By Rich Junker
With the delivery of this January 2014 issue, I will be transitioning out of the co–editor position. I will still be active on the Technology Section scene, next supporting our chairperson, Albert Moore, in engaging actuarial clubs across the country.
I am pleased to announce that Paul Ramirez and Donald Armstead are taking on the roles of co–editors. Paul has been in his role for a few issues now, so you can expect a smooth transition and a continuation of crisply edited articles. Donald has quickly picked up the essentials with this, his first issue as co–editor.
As I came on board with the first issue of April 2011, I thought I was dipping in gently to the newsletter gig, offering tepidly to proof a few articles. Before I knew it, I was editor–in–chief, with roiling waters of succession hitting me almost as soon as I had set my canoe in! Yes, being editor of CompAct has pushed me into compressed work deadlines at times. At the same time, it has been a most splendid crow’s nest to observe all that is going on in the technology world, as well as the varied educational directions of the Technology Section. Many of us volunteers join a section seeking a meaty role, just as I did, initially uncertain of finding a satisfying use of my talents, or of finding traction to make a valued contribution. Editing a newsletter is hard to beat, if such is your bent. You latch onto a topic from all that is swirling about you, and you immediately have a platform for sharing it with a large world.
It is seductive how being editor has nudged me to other roles. For example, through the newsletter and the help of so many other Technology Section members, we built the foundation over several quarters for the Advanced Excel Webinar that was so popular this past June 2013.
One happy surprise of my journey has been how well Andrew Chan and I meshed as co–editors for our nearly two years together. My contribution was wordsmithing, Andrew’s was interacting with authors, probing them to clarify programming technicalities, inviting them to expand on their work, and exploiting social media to promote both our newsletter and our section’s work.
I am proud of all of the issues that I have worked on. I treasure all the new friendships I have made working with each author. They are the reason we have a newsletter. How I wish I could know these special people better. I would love to invite each one over for coffee! When we get together in person at the Annual Meetings, I am delighted to be a peer in the ranks of the Technology Section members. I admire these people immensely, and am pleased that I have been able to contribute to the SOA, the fraternity that I have long been so proud to be a member of.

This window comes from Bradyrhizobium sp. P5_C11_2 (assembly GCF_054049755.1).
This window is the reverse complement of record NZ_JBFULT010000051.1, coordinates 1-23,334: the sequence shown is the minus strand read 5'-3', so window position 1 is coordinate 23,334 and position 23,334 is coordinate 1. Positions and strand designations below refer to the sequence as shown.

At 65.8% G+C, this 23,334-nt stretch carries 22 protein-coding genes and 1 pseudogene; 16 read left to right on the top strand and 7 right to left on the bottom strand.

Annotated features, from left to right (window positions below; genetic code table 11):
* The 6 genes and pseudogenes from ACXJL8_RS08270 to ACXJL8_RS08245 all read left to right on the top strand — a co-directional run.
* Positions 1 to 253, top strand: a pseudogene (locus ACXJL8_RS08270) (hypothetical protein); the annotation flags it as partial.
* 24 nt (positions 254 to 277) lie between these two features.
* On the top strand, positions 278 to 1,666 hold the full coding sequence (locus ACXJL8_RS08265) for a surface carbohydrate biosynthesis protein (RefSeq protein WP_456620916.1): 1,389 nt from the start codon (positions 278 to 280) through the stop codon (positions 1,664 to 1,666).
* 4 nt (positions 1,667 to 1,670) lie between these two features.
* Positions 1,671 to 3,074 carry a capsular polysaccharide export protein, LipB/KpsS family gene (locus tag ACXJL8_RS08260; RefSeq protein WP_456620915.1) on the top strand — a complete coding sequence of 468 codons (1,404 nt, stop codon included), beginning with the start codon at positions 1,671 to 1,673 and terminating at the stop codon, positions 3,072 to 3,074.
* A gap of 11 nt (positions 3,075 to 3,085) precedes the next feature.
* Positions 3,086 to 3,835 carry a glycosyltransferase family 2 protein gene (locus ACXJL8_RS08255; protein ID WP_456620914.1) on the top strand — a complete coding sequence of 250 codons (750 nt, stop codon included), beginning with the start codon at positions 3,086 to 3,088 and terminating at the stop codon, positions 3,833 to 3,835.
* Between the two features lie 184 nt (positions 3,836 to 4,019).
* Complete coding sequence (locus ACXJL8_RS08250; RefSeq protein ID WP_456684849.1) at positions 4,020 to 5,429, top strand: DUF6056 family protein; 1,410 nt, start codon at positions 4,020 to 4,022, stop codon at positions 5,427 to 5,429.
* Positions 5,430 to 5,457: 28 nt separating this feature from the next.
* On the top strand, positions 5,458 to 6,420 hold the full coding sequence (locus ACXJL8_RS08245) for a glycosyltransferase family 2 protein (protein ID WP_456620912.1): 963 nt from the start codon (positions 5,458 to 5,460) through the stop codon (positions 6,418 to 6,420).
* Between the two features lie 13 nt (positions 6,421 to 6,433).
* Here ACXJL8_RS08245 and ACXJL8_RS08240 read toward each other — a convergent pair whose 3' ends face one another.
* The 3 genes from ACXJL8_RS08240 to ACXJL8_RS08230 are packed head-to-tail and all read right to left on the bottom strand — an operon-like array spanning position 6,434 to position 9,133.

All of the people I have worked with, Section Council, SOA staff, have been willing to spend time to share wisdom and resources and knowledge with me, and that is a wonderful thing to be a part of. Producing CompAct is a team effort, and a number of people behind the scenes help make each issue happen. My thanks to all of them!
I would like to especially thank Sam Phillips and Meg Weber:
Sam Phillips is our SOA staff editor, and I have especially appreciated his eagle proofing eye that picks up all the subtle glitches I have overlooked. All our authors are volunteers, so their submissions often came in after the due date, and Sam absorbed them all. He has made the difference between a well–stocked and a skimpy newsletter more than once.
Meg Weber is the Technology Section staff partner, and her wisdom and advice have contributed hugely to making our ambitious projects succeed. Many a time Meg has sent along inserts of upcoming events, Society of Actuaries events, for the newsletter. These nuggets are great comfort to editors who fret every quarter that this will be the one issue that is a hollow shell. Every scrap gives us comfort! Over the three past years on the Technology Section’s monthly conference calls, she has made first me and in turn every new member fully welcome and valued.
Finally, I am indebted to you the readers, who have honored our efforts with increasing readership each year.
Rich Junker, FSA, MAAA, CLU, is an actuarial consultant at Junker Consulting in Tampa Bay, Fla. He can be contacted at firstname.lastname@example.org.